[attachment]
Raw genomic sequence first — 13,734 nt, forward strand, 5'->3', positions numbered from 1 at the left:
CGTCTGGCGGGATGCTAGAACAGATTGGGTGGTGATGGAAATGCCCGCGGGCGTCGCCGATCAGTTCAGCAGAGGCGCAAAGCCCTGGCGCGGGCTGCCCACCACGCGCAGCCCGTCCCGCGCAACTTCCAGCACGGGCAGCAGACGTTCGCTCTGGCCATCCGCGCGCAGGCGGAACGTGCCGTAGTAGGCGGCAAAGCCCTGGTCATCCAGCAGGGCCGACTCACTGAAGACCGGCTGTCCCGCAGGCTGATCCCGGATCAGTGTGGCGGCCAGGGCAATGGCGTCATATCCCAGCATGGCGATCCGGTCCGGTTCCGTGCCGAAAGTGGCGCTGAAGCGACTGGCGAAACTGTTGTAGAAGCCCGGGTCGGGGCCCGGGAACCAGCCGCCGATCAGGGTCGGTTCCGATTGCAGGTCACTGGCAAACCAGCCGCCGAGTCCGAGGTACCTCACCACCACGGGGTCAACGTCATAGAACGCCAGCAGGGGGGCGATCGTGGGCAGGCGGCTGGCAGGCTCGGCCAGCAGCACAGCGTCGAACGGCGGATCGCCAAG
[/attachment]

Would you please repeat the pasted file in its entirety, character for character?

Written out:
Raw genomic sequence first — 13,734 nt, forward strand, 5'->3', positions numbered from 1 at the left:
CGTCTGGCGGGATGCTAGAACAGATTGGGTGGTGATGGAAATGCCCGCGGGCGTCGCCGATCAGTTCAGCAGAGGCGCAAAGCCCTGGCGCGGGCTGCCCACCACGCGCAGCCCGTCCCGCGCAACTTCCAGCACGGGCAGCAGACGTTCGCTCTGGCCATCCGCGCGCAGGCGGAACGTGCCGTAGTAGGCGGCAAAGCCCTGGTCATCCAGCAGGGCCGACTCACTGAAGACCGGCTGTCCCGCAGGCTGATCCCGGATCAGTGTGGCGGCCAGGGCAATGGCGTCATATCCCAGCATGGCGATCCGGTCCGGTTCCGTGCCGAAAGTGGCGCTGAAGCGACTGGCGAAACTGTTGTAGAAGCCCGGGTCGGGGCCCGGGAACCAGCCGCCGATCAGGGTCGGTTCCGATTGCAGGTCACTGGCAAACCAGCCGCCGAGTCCGAGGTACCTCACCACCACGGGGTCAACGTCATAGAACGCCAGCAGGGGGGCGATCGTGGGCAGGCGGCTGGCAGGCTCGGCCAGCAGCACAGCGTCGAACGGCGGATCGCCAAG